Will Saudi Arabia Really Go It Alone?

Will Saudi Arabia really seek to acquire nuclear arms?

Yoel Guzansky
Yoel Guzansky
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Yoel Guzansky
Yoel Guzansky

Last week in an op-ed in the New York Times Saudi Ambassador to London and the king’s nephew, Mohammed bin Nawaf bin Abdulaziz al Saud declared that the Kingdom of Saudi Arabia “will not stand idly by” as the U.S. concedes Saudi Arabia's security and “risk[s] the region’s stability”. The kingdom, he added, has no choice but to become more assertive in international affairs: The Saudis are “more determined than ever to stand up for the genuine stability our region so desperately needs”.

Disappointed by the Syria and Iran agreements, the Saudis believe that many of the West’s policies risk their stability and security. Until now, Saudi Arabia's rulers felt secure under the American security umbrella. However, the impact on Saudi national security of an Iran achieving nuclear capabilities may change the strategic calculations of the House of Saud. Already, questions about how willing the U.S. is to continue extending its support have pushed Riyadh to reconsider its strategy. These concerns existed even before America’s agreements with Syria and Iran but were intensified by them.

The conventional assessment is that Saudi threats “to go it alone” are intended tactically, to pressure the U.S. to deal more forcibly with Iran, and are not intended as a general declaration of disengagement from the U.S. Indeed, Saudi Arabia’s options are limited. In spite of its great wealth, the kingdom is not able to confront significant threats in its strategic environment on its own. Furthermore, no other major power is currently interested in or capable of filling the role played by the United States, i.e. the deterrence of and protection from Iran.

However, because of the erosion in Saudi confidence in the United States, the kingdom might seek to diversify risks and formulate a parallel web of relations, which even if not perfect will improve its security situation, including an attempt to obtain an independent, “off-the-shelf” nuclear deterrent in the future.

Saudi Arabia is the number one candidate for further proliferation in the Middle East. It has both the strategic motivation and financial capability to strive for the nuclear option. As a leading Arab state and as Iran's ideological-religious rival and main competitor for regional influence, Saudi Arabia will find it difficult to sit quietly by should Iran obtain military nuclear capability, even before an Iranian nuclear breakout.

Gary Samore, Obama's top former advisor for disarmament and Iran's nuclear program said this month in Tel Aviv that “one cannot rule out the positioning of Pakistani nuclear weapons, under Pakistani control, on Saudi soil”. It was the Saudis who paid for the Pakistani bomb and the moment to "cash their investment" is getting closer. Indeed, out of fear for the stability of the Saudi kingdom, in 2011 Pakistan placed some of its forces on alert to be sent to Saudi Arabia if security there deteriorated.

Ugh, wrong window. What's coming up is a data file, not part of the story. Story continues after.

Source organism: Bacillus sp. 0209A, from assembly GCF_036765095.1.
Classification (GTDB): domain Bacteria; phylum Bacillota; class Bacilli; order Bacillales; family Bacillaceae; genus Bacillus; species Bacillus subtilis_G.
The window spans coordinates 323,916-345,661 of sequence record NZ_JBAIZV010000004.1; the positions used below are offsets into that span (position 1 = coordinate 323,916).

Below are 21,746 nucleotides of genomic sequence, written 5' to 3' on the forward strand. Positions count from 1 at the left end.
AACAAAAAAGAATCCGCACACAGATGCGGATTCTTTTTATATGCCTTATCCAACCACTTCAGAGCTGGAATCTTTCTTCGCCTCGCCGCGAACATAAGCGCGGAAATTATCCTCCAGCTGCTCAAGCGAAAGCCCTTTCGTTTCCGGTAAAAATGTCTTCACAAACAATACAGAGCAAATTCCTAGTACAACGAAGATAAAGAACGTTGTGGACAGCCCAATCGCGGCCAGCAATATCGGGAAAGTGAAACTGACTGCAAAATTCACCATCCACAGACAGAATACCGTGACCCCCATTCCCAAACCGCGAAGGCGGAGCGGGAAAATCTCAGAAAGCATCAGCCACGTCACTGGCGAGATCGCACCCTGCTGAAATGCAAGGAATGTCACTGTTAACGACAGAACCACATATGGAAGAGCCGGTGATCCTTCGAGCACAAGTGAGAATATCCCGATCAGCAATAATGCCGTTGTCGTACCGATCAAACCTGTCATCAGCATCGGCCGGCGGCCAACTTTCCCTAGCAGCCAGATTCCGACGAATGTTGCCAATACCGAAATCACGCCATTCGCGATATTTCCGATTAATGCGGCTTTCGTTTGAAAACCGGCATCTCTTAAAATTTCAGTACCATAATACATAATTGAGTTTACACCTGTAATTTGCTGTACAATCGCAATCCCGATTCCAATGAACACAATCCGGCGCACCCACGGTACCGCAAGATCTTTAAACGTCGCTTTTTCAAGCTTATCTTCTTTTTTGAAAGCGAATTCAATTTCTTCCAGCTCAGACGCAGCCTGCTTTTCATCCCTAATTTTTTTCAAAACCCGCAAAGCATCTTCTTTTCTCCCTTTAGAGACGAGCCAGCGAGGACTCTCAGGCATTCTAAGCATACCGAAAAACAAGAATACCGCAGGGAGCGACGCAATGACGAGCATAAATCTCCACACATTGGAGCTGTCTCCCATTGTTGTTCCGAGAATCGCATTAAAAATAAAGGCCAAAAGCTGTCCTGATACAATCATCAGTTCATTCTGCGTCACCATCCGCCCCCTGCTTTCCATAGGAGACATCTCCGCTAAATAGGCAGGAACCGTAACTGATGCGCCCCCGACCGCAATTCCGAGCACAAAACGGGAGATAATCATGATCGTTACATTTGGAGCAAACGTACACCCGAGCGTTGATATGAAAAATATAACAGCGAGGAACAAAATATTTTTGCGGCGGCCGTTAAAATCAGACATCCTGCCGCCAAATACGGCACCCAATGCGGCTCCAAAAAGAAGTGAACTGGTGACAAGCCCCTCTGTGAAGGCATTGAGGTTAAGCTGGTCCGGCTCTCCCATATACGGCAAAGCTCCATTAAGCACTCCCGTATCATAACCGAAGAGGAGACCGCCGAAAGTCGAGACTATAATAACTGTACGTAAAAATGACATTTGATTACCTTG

The Saudi ambassador’s article, as well as other more significant steps, like giving up its seat on the UN Security Council, are intended as pressure on the United States. There are unusual because they give public expression to the Saudis’ dissatisfaction and growing frustration with what they perceive as mistaken American policy. The current U.S. administration is seen by Riyadh as weak, naive, and willing to shun the use of military power at almost any price.

The Saudis rarely put all their eggs in one basket. Given its enormous wealth and military weakness, it is a safe bet that Saudi Arabia will invest in multiple security arrangements that help guarantee the continuity of the regime. As Iran approaches the nuclear threshold there will be increased pressure on Pakistan to meet its obligations to Saudi Arabia in the field.

Riyadh, like Tehran, may conclude that its security constraints as well as the attendant prestige and influence generated by becoming a nuclear state outweigh the political and economic costs it is paying and could pay as a consequence of the decision to go nuclear.

Yoel Guzansky is a senior research fellow in the Institute for National Security Studies, Tel Aviv University and former Iran Coordinator in Israel’s National Security Council

U.S. Secretary of Defense Chuck Hagel, left, is greeted by Deputy Defense Minister Salman bin Sultan bin Abdulaziz in Riyadh.Credit: AP

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